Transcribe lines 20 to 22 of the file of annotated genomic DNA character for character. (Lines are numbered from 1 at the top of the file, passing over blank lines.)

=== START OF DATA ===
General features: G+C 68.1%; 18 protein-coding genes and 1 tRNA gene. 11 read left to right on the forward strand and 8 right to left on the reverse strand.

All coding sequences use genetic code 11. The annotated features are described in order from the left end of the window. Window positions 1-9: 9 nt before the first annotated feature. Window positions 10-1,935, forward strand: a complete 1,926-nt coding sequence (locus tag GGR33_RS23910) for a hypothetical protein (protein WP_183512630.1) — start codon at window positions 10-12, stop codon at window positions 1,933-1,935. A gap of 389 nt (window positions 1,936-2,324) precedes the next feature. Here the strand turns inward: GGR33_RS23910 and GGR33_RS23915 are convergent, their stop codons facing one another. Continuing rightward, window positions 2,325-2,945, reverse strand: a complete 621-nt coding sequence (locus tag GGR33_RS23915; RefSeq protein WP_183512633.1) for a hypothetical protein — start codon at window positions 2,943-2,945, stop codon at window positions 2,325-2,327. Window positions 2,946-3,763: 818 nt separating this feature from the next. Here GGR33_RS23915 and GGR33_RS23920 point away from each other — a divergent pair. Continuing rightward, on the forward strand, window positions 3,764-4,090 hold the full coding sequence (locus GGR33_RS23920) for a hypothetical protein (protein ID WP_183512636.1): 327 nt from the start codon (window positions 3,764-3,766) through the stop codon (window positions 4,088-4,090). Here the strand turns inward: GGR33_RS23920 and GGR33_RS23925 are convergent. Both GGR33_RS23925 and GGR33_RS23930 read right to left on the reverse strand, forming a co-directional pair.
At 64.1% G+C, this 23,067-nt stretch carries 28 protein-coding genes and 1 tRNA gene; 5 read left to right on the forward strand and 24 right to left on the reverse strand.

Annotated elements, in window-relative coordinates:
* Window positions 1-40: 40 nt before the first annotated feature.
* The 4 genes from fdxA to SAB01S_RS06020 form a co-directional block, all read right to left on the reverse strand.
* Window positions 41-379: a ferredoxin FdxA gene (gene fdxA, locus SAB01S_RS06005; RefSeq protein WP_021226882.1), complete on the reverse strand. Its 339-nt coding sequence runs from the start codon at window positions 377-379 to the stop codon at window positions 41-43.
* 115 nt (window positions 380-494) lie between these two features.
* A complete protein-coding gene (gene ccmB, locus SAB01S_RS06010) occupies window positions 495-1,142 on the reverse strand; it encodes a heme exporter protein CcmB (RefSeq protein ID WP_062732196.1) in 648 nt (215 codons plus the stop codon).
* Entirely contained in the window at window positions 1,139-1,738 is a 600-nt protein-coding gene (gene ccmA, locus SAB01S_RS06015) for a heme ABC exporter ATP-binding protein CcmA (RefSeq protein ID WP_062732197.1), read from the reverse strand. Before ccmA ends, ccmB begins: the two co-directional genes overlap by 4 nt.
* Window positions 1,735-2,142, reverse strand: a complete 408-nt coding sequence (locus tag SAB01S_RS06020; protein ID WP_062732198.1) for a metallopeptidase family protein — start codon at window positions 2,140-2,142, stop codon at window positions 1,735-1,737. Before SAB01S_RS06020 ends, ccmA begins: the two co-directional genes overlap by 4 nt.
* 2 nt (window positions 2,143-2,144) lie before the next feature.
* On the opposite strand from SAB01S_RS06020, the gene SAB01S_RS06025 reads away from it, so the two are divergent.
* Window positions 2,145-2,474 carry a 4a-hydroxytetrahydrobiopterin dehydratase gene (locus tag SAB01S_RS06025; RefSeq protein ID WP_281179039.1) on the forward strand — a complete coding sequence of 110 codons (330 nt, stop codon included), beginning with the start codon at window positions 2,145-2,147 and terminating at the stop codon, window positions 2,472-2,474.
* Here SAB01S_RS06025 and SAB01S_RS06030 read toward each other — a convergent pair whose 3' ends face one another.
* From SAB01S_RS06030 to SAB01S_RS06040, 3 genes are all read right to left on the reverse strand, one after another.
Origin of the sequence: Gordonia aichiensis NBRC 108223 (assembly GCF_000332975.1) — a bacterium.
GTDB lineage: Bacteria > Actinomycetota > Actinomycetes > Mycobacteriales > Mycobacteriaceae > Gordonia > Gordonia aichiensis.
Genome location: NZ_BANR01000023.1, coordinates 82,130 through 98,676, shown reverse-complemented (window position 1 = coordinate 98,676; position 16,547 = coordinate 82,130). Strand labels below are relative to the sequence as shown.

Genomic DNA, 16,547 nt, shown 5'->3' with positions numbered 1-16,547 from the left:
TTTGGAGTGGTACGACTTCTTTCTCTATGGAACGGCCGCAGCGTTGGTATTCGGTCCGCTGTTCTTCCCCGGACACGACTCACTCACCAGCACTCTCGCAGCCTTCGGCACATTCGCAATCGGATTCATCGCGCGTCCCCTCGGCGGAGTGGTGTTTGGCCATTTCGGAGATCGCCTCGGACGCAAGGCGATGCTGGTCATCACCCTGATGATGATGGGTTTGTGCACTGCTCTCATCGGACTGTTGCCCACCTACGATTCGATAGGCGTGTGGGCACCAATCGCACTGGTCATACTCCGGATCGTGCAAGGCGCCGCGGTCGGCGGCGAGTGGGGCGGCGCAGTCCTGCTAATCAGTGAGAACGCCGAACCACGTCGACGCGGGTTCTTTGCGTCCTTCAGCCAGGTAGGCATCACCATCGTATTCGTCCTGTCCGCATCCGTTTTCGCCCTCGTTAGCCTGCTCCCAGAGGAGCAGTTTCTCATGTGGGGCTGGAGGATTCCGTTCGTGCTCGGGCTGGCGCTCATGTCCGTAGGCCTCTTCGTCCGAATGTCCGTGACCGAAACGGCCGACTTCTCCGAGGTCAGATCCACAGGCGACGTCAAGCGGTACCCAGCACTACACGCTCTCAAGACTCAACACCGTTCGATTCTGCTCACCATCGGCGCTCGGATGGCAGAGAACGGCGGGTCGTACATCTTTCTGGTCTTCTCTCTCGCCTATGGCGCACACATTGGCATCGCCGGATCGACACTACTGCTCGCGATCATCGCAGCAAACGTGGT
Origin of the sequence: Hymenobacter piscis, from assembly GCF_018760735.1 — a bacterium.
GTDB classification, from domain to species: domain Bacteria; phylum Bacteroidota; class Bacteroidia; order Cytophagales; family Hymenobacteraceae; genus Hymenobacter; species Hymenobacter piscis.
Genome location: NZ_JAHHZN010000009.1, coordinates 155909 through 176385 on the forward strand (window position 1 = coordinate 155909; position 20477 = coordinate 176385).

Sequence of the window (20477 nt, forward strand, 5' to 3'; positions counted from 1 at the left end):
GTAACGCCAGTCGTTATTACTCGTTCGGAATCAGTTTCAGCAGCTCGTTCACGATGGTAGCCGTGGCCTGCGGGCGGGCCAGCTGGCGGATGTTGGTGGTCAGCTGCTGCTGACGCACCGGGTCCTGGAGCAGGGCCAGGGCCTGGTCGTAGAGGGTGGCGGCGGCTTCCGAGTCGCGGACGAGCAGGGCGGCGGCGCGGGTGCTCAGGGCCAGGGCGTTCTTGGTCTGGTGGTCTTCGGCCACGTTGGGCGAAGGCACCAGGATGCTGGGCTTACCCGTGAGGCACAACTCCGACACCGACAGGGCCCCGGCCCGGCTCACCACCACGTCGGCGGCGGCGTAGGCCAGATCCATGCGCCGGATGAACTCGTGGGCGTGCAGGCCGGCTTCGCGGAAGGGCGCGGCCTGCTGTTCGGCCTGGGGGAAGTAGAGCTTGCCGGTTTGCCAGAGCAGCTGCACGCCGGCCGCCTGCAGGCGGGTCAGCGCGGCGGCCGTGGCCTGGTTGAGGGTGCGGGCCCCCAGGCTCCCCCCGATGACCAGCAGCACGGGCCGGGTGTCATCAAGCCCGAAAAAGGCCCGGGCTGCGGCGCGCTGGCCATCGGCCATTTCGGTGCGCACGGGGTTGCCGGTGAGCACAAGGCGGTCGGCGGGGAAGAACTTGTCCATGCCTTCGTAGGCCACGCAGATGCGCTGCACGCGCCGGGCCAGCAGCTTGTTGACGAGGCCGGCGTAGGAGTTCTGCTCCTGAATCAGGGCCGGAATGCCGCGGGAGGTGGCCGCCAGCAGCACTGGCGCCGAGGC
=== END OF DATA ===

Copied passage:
Genomic DNA, 16,547 nt, shown 5'->3' with positions numbered 1-16,547 from the left:
TTTGGAGTGGTACGACTTCTTTCTCTATGGAACGGCCGCAGCGTTGGTATTCGGTCCGCTGTTCTTCCCCGGACACGACTCACTCACCAGCACTCTCGCAGCCTTCGGCACATTCGCAATCGGATTCATCGCGCGTCCCCTCGGCGGAGTGGTGTTTGGCCATTTCGGAGATCGCCTCGGACGCAAGGCGATGCTGGTCATCACCCTGATGATGATGGGTTTGTGCACTGCTCTCATCGGACTGTTGCCCACCTACGATTCGATAGGCGTGTGGGCACCAATCGCACTGGTCATACTCCGGATCGTGCAAGGCGCCGCGGTCGGCGGCGAGTGGGGCGGCGCAGTCCTGCTAATCAGTGAGAACGCCGAACCACGTCGACGCGGGTTCTTTGCGTCCTTCAGCCAGGTAGGCATCACCATCGTATTCGTCCTGTCCGCATCCGTTTTCGCCCTCGTTAGCCTGCTCCCAGAGGAGCAGTTTCTCATGTGGGGCTGGAGGATTCCGTTCGTGCTCGGGCTGGCGCTCATGTCCGTAGGCCTCTTCGTCCGAATGTCCGTGACCGAAACGGCCGACTTCTCCGAGGTCAGATCCACAGGCGACGTCAAGCGGTACCCAGCACTACACGCTCTCAAGACTCAACACCGTTCGATTCTGCTCACCATCGGCGCTCGGATGGCAGAGAACGGCGGGTCGTACATCTTTCTGGTCTTCTCTCTCGCCTATGGCGCACACATTGGCATCGCCGGATCGACACTACTGCTCGCGATCATCGCAGCAAACGTGGT
Origin of the sequence: Hymenobacter piscis, from assembly GCF_018760735.1 — a bacterium.